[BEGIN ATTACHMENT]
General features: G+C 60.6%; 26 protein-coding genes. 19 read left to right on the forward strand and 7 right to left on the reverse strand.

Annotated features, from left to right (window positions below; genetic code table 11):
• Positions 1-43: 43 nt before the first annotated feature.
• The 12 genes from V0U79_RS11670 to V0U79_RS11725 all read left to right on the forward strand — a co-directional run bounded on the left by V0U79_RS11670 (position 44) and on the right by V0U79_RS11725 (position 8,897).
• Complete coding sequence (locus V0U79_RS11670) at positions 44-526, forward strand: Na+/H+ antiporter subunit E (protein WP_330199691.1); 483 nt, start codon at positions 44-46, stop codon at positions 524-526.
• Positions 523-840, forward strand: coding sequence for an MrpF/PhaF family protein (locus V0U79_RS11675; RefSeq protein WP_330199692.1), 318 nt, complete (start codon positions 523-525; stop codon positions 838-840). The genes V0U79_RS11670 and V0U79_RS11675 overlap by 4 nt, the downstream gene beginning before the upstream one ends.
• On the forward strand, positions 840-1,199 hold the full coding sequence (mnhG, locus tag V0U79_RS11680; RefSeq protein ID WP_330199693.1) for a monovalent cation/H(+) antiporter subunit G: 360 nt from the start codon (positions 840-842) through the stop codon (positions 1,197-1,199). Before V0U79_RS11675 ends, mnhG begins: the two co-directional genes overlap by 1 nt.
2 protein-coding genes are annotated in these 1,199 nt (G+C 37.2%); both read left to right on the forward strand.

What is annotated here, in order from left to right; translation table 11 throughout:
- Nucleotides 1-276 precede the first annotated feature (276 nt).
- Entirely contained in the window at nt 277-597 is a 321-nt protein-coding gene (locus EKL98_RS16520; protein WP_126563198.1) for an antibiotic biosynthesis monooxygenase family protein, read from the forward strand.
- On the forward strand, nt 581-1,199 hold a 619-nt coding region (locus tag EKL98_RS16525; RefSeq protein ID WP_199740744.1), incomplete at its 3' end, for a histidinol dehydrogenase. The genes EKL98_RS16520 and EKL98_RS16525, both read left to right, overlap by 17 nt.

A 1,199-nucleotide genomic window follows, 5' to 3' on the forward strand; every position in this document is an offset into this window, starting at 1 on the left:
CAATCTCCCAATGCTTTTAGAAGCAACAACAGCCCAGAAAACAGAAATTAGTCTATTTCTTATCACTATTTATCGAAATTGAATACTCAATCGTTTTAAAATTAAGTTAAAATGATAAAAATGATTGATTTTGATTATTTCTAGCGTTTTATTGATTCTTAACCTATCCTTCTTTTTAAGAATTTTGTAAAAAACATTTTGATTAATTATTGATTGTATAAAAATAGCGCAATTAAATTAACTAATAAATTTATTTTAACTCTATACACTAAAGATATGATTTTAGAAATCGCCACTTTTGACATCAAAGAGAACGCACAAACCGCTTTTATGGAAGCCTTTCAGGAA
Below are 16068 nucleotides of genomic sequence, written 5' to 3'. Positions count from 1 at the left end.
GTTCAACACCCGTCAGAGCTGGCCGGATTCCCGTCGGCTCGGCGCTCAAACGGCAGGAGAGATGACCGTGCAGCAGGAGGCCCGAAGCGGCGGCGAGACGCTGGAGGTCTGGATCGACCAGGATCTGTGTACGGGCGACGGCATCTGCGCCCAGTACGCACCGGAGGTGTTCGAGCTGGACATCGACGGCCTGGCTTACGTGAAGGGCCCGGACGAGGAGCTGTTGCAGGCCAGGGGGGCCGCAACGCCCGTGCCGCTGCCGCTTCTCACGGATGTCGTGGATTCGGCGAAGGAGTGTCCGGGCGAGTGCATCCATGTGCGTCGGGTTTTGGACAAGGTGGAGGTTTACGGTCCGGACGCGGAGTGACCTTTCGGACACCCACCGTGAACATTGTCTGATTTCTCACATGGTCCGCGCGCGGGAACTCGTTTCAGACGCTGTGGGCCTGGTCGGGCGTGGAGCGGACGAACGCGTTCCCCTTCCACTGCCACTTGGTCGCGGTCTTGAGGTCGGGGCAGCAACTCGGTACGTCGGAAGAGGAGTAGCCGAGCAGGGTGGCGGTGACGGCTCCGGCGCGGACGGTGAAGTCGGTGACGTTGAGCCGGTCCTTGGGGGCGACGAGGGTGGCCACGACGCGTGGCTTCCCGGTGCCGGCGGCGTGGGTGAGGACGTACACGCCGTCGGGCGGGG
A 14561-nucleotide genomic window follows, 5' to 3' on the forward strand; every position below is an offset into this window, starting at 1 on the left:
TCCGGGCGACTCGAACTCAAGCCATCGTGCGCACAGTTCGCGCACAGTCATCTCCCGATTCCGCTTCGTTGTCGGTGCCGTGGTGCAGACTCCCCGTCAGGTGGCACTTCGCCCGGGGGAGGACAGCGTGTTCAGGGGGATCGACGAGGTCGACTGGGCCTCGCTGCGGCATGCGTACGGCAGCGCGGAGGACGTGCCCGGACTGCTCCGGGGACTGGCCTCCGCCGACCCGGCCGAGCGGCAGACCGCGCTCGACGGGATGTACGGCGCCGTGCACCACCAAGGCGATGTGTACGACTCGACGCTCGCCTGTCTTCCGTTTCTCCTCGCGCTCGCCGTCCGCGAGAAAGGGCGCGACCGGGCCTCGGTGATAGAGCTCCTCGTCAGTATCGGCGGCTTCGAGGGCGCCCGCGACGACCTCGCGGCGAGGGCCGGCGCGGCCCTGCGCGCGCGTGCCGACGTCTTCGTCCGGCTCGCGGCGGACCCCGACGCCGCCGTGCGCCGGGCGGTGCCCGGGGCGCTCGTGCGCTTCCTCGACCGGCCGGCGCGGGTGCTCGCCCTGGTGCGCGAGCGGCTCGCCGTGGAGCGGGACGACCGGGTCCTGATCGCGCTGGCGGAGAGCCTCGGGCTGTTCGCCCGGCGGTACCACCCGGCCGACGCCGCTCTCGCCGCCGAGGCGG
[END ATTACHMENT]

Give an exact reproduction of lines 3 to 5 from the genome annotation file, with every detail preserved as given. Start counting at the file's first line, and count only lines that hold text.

• Positions 1-43: 43 nt before the first annotated feature.
• The 12 genes from V0U79_RS11670 to V0U79_RS11725 all read left to right on the forward strand — a co-directional run bounded on the left by V0U79_RS11670 (position 44) and on the right by V0U79_RS11725 (position 8,897).
• Complete coding sequence (locus V0U79_RS11670) at positions 44-526, forward strand: Na+/H+ antiporter subunit E (protein WP_330199691.1); 483 nt, start codon at positions 44-46, stop codon at positions 524-526.